Nolan’s style of play is similar to that of fellow Manitoban Jonathan Toews. He’s skilled, smart and capable of playing and making a difference in all situations of the game. Like Toews, he does it without much flash, but brings significant determination and reliability every time he steps on the ice. 

Meanwhile, his coach compared his style to that of Brayden Schenn, as Buzzing the Net noted in February.

There’s hockey in his blood, too, as his father Steve Patrick was an NHL forward.

Maybe that explains the notable lack of fawning from his dad in this Sportsnet article.

“Nolan was a funny little player at eight. I certainly didn’t look at him and think he’s gonna be a special player,” Steve Patrick said in May. “But he always saw the ice well and even when he was little he could pass the puck. He was a smaller kid and he sometimes played up a year, so I thought he had to be little sneakier to hold on to the puck.

“Plus, he had an older sister who could throw him in a snowbank, so he had to figure a way to keep the puck from her.”

Now that is a scouting report.

Speaking of scouting reports, NHL.com and Sportsnet both discuss other players who will jockey for top draft position with Patrick.

Of course, plenty can change in the season, so Patrick must dodge hurdles as if they were siblings readying to “throw him in a snowbank.”

Related: Nolan Patrick, potential No. 1 overall pick in 2017, undergoes sports hernia surgery

There is a report about Islanders eyeing a new arena in Nassau, too

UNIONDALE, NY - MAY 05:  A closeup of arena workers tools used to help remove the ice and the rink from the Nassau Coliseum on May 5, 2015 in Uniondale, New York. The New York Islanders have played their last game at the Nassau Coliseum and will begin to play at the Barclay's Center in the Brooklyn borough of New York City next season.  (Photo by Bruce Bennett/Getty Images)
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The New York Islanders’ new owners claim that Brooklyn’s Barclays Center is “our home,” yet there are all kinds of rumors going around about where they may settle.

Things really heated up with talks of moving next to the New York Mets with a new arena in Queens, but apparently that’s not all.

New York Newsday reports that the Islanders have met “several times” with the New York Racing Association to build a new arena in Belmont. This would mean that the Islanders would (wait for it) bring the team back to the Nassau area.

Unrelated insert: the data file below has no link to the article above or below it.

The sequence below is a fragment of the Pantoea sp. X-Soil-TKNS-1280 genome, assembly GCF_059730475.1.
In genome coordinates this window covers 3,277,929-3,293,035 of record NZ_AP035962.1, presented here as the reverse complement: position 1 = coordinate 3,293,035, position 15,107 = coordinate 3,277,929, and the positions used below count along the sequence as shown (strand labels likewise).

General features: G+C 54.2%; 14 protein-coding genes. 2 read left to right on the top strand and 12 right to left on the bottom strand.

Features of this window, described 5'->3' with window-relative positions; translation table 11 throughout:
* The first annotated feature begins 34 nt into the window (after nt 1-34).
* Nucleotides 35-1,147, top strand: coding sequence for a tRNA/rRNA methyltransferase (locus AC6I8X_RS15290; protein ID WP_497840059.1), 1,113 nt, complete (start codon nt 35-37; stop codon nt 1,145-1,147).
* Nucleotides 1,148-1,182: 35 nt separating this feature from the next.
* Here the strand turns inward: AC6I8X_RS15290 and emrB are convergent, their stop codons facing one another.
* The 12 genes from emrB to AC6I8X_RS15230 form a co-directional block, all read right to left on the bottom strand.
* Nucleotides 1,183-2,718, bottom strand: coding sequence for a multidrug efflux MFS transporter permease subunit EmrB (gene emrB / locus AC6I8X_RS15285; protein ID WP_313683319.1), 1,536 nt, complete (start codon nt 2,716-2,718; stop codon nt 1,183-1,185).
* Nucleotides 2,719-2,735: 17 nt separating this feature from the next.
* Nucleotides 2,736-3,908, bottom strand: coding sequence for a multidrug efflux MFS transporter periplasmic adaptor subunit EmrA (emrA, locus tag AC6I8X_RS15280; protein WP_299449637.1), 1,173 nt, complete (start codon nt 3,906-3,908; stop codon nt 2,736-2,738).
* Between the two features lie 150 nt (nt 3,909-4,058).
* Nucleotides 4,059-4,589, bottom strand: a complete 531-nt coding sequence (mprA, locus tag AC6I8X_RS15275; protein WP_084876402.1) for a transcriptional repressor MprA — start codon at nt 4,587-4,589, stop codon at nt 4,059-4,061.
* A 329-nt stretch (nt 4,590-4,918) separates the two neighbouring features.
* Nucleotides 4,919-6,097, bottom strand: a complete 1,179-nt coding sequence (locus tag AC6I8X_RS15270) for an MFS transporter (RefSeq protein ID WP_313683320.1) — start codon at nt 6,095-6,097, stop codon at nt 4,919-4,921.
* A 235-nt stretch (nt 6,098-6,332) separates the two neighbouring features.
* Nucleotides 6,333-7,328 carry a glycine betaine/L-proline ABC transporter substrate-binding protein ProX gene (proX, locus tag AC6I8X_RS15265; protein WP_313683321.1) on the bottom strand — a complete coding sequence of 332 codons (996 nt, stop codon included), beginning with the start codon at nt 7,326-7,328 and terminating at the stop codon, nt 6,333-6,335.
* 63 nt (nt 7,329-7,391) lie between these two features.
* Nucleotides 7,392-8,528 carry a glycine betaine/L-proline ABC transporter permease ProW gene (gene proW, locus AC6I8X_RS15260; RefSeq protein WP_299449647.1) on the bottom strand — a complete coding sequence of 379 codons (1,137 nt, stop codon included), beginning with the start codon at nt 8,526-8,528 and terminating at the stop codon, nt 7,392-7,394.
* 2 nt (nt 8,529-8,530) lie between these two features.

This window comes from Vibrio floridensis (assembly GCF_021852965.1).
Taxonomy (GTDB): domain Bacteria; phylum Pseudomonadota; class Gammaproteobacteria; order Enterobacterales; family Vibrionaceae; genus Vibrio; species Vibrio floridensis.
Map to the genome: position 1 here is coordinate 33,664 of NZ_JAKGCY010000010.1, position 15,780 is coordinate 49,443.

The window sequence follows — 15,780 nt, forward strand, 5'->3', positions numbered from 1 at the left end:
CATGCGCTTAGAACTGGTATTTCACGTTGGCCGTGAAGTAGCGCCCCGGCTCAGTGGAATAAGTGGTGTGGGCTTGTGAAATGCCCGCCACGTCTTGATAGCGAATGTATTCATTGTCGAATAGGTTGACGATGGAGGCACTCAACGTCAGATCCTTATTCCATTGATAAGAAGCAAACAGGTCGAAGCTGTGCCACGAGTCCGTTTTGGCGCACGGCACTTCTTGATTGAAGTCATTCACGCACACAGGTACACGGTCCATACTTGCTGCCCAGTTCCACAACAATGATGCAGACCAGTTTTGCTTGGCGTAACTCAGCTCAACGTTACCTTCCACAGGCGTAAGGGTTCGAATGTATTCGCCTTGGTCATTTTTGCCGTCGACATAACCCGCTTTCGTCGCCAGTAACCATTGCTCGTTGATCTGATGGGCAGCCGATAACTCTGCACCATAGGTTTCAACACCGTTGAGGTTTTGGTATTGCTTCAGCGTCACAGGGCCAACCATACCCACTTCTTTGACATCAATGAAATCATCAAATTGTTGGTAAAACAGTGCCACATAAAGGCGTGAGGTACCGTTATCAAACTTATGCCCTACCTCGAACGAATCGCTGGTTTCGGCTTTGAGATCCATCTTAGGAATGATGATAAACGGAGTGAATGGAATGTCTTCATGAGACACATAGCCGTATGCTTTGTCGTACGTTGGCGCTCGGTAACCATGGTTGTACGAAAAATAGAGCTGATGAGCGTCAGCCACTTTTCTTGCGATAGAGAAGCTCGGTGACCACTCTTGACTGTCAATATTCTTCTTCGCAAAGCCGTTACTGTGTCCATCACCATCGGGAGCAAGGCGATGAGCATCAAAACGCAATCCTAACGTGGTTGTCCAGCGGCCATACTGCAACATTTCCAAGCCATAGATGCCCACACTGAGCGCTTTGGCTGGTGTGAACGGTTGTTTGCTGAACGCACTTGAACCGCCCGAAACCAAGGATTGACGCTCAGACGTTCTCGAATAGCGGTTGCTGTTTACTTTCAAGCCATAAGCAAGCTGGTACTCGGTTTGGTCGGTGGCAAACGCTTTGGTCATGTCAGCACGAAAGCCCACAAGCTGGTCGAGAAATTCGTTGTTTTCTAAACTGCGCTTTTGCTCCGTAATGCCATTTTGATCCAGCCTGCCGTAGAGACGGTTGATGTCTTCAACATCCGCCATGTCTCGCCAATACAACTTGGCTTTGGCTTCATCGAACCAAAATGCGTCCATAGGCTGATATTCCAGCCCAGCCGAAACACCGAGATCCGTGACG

It was emphasized that such talks were in early stages and that the ownership group is “weighing multiple options, including remaining in Brooklyn.”

When it came to the rumors about Queens, more than a few people believed that it may have come down to leveraging Barclays for a better situation in Brooklyn. The Isles’ ownership group hasn’t discussed these rumors, so it’s difficult to gauge how seriously the team would consider moving again.

In the grand scheme of things, it feels far too early to get too excited or bent out of shape about these murmurs. Even if something significant happens – and there have been plenty of gripes about Barclays – it sounds like it would take some time for plans to formulate.

Coyotes’ defensive makeover continues with Luke Schenn signing

SAN JOSE, CA - APRIL 20:  Luke Schenn #52 of the Los Angeles Kings in action against the San Jose Sharks in Game Four of the Western Conference First Round during the NHL 2016 Stanley Cup Playoffs at SAP Center on April 20, 2016 in San Jose, California.  (Photo by Ezra Shaw/Getty Images)
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While Brayden Schenn hopes to hammer out a favorable deal with the Philadelphia Flyers, his brother Luke Schenn inked a two-year contract with the Arizona Coyotes on Saturday.

Arizona didn’t confirm these details, but the cap hit looks to be $1.25 million, according to reporters including Sportsnet’s Elliotte Friedman.

“We are very pleased to sign Luke to a two-year contract,” New Coyotes GM John Chayka said. “He’s a good, young defenseman and we feel we can optimize his performance here. He will be a solid addition to our blue line.”

Chayka is making some significant changes to the Coyotes’ blueline, even if Oliver Ekman-Larsson is still the star of that group.

The Coyotes traded for and then signed Alex Goligoski. They possibly grabbed a falling star in the draft, too, as they selected Jacob Chychrun. Adding Schenn might not be the last move, either.

Schenn isn’t necessarily an analytics darling, but a two-year, $2.5 million deal is reasonable even with some flaws. This contract seems even more reasonable when you consider the five-year, $18 million deal that just expired.

Report: Maple Leafs, Holland are about $1M apart

TORONTO, ON - APRIL 11: Peter Holland #24 of the Toronto Maple Leafs skates up the ice during NHL action against the Montreal Canadiens at the Air Canada Centre April 11, 2015 in Toronto, Ontario, Canada.  (Photo by Abelimages/Getty Images)
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Peter Holland‘s submitted salary request for arbitration is reportedly more than double what the Toronto Maple Leafs proposed.

With that in mind, Monday’s pending hearing serves as a challenging deadline.

Holland’s asking for $2.1 million in 2016-17 while Toronto is offering $900K, according to Sportsnet’s Elliotte Friedman.

This comes a day after the Maple Leafs placed Holland on waivers, advancing the argument that he’d be worthy of a two-way deal. He cleared waivers today.

Granted, the Globe & Mail’s James Mirtle wonders if Holland would clear waivers under normal circumstances:

Holland is a solid player, generating 27 points in 65 games with Toronto last season. He’s a nice enough piece, but with the Maple Leafs in rebuild mode, they’re not exactly anxious to pay supporting cast members more than necessary.

With such a context in mind, it should be intriguing to see how much either side will budge.

At the moment, the Maple Leafs seem to hold the advantage.